More time for crannog dig team
Archaeologists excavating an ancient settlement in Co Fermanagh have been given yet more time to complete their work before a road is built on top of it.
The dig team at the Drumclay Crannog in Enniskillen have now been granted four extensions to allow them to retrieve artefacts from a site already credited with rewriting the history of early Christian and medieval Ulster.
Earlier this month the cut off point had been pushed back to April 8, but Roads Minister Danny Kennedy has now approved a further week of excavation. He insisted it would be the final extension.
The crannog, which is a man-made island built in a lake to provide settlers with added security, lies in the path of the planned A32 Cherrymount link road.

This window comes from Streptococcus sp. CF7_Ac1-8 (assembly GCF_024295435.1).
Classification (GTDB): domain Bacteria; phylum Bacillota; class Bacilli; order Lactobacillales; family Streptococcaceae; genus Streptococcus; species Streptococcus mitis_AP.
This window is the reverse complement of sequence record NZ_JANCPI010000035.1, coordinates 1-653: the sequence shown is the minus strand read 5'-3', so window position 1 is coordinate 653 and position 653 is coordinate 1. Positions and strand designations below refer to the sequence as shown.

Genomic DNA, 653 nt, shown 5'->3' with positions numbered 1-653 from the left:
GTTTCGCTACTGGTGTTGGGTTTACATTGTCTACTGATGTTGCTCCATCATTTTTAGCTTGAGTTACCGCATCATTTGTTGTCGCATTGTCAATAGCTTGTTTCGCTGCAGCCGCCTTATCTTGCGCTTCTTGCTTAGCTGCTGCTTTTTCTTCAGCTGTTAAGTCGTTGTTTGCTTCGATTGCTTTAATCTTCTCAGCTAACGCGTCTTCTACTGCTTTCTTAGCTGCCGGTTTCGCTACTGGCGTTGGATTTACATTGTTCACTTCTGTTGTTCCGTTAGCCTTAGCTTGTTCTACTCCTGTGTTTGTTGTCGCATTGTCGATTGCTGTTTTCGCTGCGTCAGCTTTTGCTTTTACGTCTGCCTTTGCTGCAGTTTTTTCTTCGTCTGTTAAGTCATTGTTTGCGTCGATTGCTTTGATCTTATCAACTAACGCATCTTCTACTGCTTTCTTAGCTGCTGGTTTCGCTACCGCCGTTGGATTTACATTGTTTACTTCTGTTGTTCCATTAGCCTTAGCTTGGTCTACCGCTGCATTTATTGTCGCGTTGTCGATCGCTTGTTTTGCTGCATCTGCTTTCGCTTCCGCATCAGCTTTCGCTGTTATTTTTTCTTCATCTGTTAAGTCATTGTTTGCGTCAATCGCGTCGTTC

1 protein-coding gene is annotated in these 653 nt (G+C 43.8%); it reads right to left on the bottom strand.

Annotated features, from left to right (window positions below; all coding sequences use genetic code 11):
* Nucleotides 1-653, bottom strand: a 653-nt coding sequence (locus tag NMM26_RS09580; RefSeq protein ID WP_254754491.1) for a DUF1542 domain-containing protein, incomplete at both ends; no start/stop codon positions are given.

Mr Kennedy wants the road to be completed by the time of the G8 summit in Fermanagh in June.
Controversy already surrounds the route of the road and alleged destruction of part of the settlement last summer before the crannog was given temporary protection by Environment Minister Alex Attwood.
The site has generated great interest in Fermanagh, with more than 1,000 people having attended open days. It is remarkably well preserved because it has been entombed in bog land.
But long term preservation of the crannog is not an option as it is already starting to decay as a result of exposure to the air. Archaeologists have found around 4,000 artefacts during the eight-month dig, some dating back more than 1,000 years.
Discoveries include a wood cutting axe from around the 9th century, pieces of a medieval board game, bone and antler combs, parts of log boats, leather shoes, knives, decorated dress pins, wooden vessels and a bowl with a cross carved on its base.
Experts are excited about the finds because their styles and designs hint at influences from elsewhere in Europe, suggesting the area had more extensive links with the wider world than previously thought. Mr Kennedy said the further extension would not hit the timeframe for completing the road before the G8.